Time to consider refinancing

The real estate debt markets are flush with liquidity and it would be timely for sponsors to evaluate their borrowings and get ahead of their requirements, argues Riaz Azadi, managing director at Eastdil Secured

Debt typically represents as much as 65 percent of a firm’s total gross assets under management, meaning that leverage plays an important role in supporting property firms’ business plans. It is also critical in enhancing returns that sponsors deliver to their investors.

The evolution of the European debt markets from mostly bank-led to multifarious sources of liquidity has broadened the scope of borrowers’ options.

Having a trusted debt advisor to consider borrowers’ numerous considerations and navigate the debt capital markets ensures market transparency, efficient processes, crisp deal information and term certainty for borrowers and lenders alike.

While borrower considerations will vary across the returns spectrum and each individual debt deal can be nuanced, sponsors should take the following points into consideration. Some may appear obvious considerations, although they are often not adequately addressed.

  1. Lowering the all-in rate

Loan spreads from lenders on core assets continue to be competitive and are today comparable with spreads in 2006-07. This reflects several factors post-crisis, including but not limited to:

  • Bank loan-to-deposit ratios indicating significant lending capacity;
  • An increased number of international lenders active in Europe;
  • Increased cross-border activity amongst European lenders;
  • Increased lender diversification to include banks, insurance companies and senior debt funds;
  • Demand from debt fund investors for more product;
  • Balance sheet management and deliberate growth by lenders of assets under
    allocation.
    Pricing at the core end of the market provides an indication of the pricing compression seen across the board where senior lenders are active. Suffice to say that the lending market for core assets is in a strong place from a borrower perspective, boding well for sponsors seeking leverage for core-plus strategies and value-add assets in gateway cities, as well as operating assets.

In addition, LIBOR and EURIBOR swap rates remain at all-time lows, providing borrowers with the opportunity to lock-in record low all-in rates. It is also important to note that where bank lenders are more restricted on leverage, there is typically a diverse and active source of non-bank lenders with greater flexibility.

  1. Business plan flexibility

Equal in importance to the cost of borrowing, maintaining sufficient flexibility in loan facilities to allow for asset management to drive value is critical for all sponsors.

Having a robust lending market supports customising loan structures in order to support both sponsors and their business plans. It is an area in which lenders – banks, insurers and alternative lenders alike – are trying to differentiate themselves from the field.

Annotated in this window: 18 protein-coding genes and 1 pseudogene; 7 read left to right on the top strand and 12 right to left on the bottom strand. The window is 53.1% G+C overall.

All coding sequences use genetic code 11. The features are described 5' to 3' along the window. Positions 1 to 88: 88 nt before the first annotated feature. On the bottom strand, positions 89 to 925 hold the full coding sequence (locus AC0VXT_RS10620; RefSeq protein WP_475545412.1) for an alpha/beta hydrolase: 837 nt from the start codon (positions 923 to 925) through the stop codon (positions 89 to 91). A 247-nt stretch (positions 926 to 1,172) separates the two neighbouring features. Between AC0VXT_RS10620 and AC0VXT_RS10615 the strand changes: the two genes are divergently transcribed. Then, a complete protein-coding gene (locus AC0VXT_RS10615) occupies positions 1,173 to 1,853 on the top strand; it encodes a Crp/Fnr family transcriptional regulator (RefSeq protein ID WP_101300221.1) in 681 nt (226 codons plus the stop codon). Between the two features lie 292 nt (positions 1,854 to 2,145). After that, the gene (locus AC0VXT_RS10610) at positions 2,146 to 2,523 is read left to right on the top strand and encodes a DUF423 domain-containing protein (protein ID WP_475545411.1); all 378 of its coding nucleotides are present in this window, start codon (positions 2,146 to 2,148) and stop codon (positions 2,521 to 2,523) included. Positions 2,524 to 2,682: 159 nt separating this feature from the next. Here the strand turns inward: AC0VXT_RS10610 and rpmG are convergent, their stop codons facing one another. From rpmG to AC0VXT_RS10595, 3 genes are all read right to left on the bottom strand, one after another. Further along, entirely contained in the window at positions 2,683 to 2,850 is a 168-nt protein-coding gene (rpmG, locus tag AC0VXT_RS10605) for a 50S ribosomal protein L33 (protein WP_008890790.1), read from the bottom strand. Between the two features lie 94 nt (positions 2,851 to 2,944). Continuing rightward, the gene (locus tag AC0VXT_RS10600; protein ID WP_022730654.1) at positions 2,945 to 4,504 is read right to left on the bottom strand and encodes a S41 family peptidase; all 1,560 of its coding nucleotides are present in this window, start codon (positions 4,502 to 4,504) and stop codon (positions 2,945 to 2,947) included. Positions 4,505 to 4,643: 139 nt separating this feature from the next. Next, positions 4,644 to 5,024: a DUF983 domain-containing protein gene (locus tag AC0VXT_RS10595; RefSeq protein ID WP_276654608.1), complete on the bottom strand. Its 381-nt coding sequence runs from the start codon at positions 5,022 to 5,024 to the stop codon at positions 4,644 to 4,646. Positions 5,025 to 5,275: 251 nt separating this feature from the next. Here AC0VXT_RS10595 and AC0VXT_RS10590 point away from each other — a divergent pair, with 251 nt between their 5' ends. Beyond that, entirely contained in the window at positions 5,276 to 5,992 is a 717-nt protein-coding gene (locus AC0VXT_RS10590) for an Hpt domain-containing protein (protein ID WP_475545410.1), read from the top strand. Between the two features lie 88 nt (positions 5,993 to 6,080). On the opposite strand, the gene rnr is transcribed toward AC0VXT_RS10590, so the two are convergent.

Navigating loan structures which meet borrowers’ individual needs in an increasingly competitive investment market, balanced against continued strict lender underwriting discipline remains a critical aspect of crafting appropriate financing structures.

Refreshing loan structures to reflect updated business plans and to benefit from new structures available lays important groundwork for the next stage of a sponsor’s value delivery. Make sure you have that flexibility.

  1. Risk and return management

As is the case with lenders, borrowers must constantly assess risk factors across their holdings, within the context of how advanced the delivery of their business plan is relative to their investment horizon.

Such factors include:

  • Staggering loan maturities;
  • Broadening the stable of lenders to diversify exposure across lender types;
  • FX management depending on origin of equity;
  • Maintaining/enhancing dividend yield;
  • Pooling assets for aggregation.

At the same time, borrowers must take note of potential changes in the regulatory environment for lenders, as well as the impact of domestic politics on lenders’ businesses, changes in QE, performance trends in global public equity and bond markets, and economic indicators such as inflation and interest rate pressures.

All of the above can provide an impetus for quick step-changes in the commercial real estate debt markets which is all the more pertinent given the current low market volatility.

This means that as sponsors compete to deliver investor returns, mandating a debt advisor to parse through a diverse and increasingly complex financing market is critical in delivering market-leading terms for investors, unlocking and supporting value delivery and protecting investments from exogenous events.

Given the volume of debt capital available in the European markets today, borrowers should consider getting ahead of their borrower needs, while the choice is still there

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